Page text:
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Lab 5.2 Notes Mixtures and Solutions. MATTER Can it be separated? Mixtures Pure Substances Is composition uniform? Can it be decomposed by ordinary chemical.

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Presentation on theme: "Lab 5.2 Notes Mixtures and Solutions. MATTER Can it be separated? Mixtures Pure Substances Is composition uniform? Can it be decomposed by ordinary chemical."— Presentation transcript:

1 Lab 5.2 Notes Mixtures and Solutions

2 MATTER Can it be separated? Mixtures Pure Substances Is composition uniform? Can it be decomposed by ordinary chemical means? Homogeneous Mixture (Air, sugar-water) Heterogeneous Mixture (Flour-water, blood) Compounds (Water, sugar, flour) Elements (carbon, oxygen, hydrogen) yes no

3 COMPOUNDS Compounds are made up of two or more elements. –Atoms of the elements are chemically bonded together. Compounds are pure substances because they have a fixed composition. –Water is always two hydrogen atoms with one oxygen atom. –Sucrose (sugar) is always 12 carbon atoms, 22 hydrogen atoms, and 11 oxygen atoms bonded together.

4 The properties of a compound are different than the properties of the elements its composed of. –Water does not have similar properties to hydrogen gas nor oxygen gas.

5 Chemical reactions can decompose a compound into the elements its made up of. –For example, water can be split, making hydrogen and oxygen. Physical processes, such as melting or dissolving, cannot break down a compound into its elements.

6 MIXTURES A mixture is a combination of 2 or more pure substances. –The substances are physically combined. Mixtures do not have a fixed composition. –Lemonade can be made to be more sour or more sweet depending on the ratio of lemon juice, water and sugar. –Apple juice can have only natural sugar or it may have corn syrup added.

7 A mixture has properties similar to the substances its made up of. –Lemonade has the sour taste of lemon juice. –Apple juice has the sweet taste of an apple. Physical processes can be used to separate the components of a mixture.

8 Time to Think! 1.Which box (or boxes) contain a pure substance? 2.Which box (or boxes) contain a compound? 3.Which box (or boxes) contain a mixture?

9 Time to Think! 1.Red: atoms of one type of element 2.Molecules of an element: Hydrogen gas or oxygen gas 3.Compound: Carbon dioxide 4.Mixture

10 Types of Mixtures Heterogeneous: the mix looks different throughout. –Hetero- means different. Homogenous: the mix looks the same throughout. –Homo- means same. –Homogenous mixtures = solutions

11 Heterogeneous vs. Homogenous Although upon initial mixing it may look uniform, remember that the solid flour settles out. Two samples taken from the container would be different.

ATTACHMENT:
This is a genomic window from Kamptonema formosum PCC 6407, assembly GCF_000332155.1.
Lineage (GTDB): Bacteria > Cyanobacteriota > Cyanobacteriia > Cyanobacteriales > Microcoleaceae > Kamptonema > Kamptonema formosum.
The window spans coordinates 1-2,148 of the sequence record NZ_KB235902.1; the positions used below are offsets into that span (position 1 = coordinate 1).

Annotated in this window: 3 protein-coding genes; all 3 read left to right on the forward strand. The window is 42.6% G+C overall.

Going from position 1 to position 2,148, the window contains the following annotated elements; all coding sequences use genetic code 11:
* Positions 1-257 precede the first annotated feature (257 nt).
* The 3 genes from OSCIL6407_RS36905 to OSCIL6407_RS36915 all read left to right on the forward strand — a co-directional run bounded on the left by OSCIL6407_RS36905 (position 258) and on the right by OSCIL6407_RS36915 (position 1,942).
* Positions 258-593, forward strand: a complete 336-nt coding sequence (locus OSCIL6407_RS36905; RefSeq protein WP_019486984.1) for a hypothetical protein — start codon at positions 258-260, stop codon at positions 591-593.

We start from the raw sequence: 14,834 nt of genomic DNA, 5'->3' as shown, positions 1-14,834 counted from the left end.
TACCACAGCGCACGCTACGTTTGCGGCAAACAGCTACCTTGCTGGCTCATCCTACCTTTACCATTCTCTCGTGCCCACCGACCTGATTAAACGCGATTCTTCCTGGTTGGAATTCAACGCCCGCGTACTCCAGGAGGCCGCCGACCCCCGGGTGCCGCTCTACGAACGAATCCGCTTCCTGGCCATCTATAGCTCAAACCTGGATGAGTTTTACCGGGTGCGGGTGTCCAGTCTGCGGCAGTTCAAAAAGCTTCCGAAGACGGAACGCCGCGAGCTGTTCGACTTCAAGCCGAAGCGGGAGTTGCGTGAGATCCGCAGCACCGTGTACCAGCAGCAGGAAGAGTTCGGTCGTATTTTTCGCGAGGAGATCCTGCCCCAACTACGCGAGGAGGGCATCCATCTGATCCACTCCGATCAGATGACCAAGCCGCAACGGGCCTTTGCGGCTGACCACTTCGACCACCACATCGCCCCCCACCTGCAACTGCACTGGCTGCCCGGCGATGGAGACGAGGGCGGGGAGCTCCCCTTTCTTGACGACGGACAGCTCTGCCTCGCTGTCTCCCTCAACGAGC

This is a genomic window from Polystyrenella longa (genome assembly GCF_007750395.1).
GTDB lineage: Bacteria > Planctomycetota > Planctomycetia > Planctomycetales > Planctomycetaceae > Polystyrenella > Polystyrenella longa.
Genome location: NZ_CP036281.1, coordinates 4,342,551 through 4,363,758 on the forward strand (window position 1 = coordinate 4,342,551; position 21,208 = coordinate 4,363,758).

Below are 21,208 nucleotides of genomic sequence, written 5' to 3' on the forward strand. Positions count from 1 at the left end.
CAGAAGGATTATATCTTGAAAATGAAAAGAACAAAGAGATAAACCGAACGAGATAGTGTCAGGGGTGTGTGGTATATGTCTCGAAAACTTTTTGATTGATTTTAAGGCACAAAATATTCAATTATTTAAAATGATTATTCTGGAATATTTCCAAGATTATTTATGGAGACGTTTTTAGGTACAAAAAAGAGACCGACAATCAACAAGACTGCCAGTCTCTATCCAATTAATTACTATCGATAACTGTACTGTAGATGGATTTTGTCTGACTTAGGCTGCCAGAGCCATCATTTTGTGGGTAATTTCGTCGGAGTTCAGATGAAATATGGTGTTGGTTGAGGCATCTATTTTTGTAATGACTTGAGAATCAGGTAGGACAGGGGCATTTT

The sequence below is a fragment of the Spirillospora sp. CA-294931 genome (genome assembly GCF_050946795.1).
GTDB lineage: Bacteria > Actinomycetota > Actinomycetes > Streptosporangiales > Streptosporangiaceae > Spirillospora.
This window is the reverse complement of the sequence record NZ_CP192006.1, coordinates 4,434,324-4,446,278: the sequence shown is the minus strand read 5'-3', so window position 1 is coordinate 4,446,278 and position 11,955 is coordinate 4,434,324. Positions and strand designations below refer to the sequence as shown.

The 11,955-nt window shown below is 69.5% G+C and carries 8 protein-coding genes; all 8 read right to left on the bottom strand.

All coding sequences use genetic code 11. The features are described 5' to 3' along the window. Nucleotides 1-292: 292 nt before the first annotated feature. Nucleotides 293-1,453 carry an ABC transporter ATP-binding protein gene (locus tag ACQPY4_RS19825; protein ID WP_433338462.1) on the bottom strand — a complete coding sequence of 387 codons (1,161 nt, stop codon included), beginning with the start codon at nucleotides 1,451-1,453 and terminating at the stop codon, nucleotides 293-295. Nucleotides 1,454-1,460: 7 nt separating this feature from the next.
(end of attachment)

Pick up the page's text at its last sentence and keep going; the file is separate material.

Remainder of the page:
12 Mixtures Does it look the same throughout? Yes No Homogenous MixtureHeterogeneous Mixture Solution SuspensionOther Can be separated by Boiling, distillation, chromatography Filtering

13 Boiling and Distillation Boiling: used to separate a solid solute from a liquid solvent. –When a sugar-water solution is boiled, the water particles evaporate away leaving behind solid sugar. Distillation: used to separate two or more liquids.

14 Separation by Boiling The clear liquid is the sugar-water solution after filtering. It still contains sugar and water particles. After boiling, only sugar particles remain.

15 Distillation Oil Refining Process Animation: http://www.howstuffworks.com/oil- refining2.htm http://www.howstuffworks.com/oil- refining2.htm

16 Filtering Filtering: used to separate an insoluble solid from a liquid. –The molecules of the insoluble solid are not separate from each other. The clumps of molecules form larger-sized particles that are too big to fit through the small holes of the filter paper. –When flour-water is filtered, the flour molecules remain together on the filter paper and only water molecules move into the flask below the filter.

17 Separation by Filtering Solid flour is visible on the filter paper.

18 Time to Think! Draw a particle model of a heterogeneous mixture. Use different shapes to represent different molecules.

19 Time to Think! Draw a particle model of a solution before and after boiling. Use different shapes to represent different types of particles.

20 Homogenous Mixture

21 Heterogeneous Mixture

22 MATTER Can it be separated? Mixtures Pure Substances Is composition uniform? Can it be decomposed by ordinary chemical means? Homogeneous Mixture (Flour-water, blood) (Water, sugar, flour) Elements yes no

23 Mixtures Does it look the same throughout? Yes No Solution Other Can be separated by


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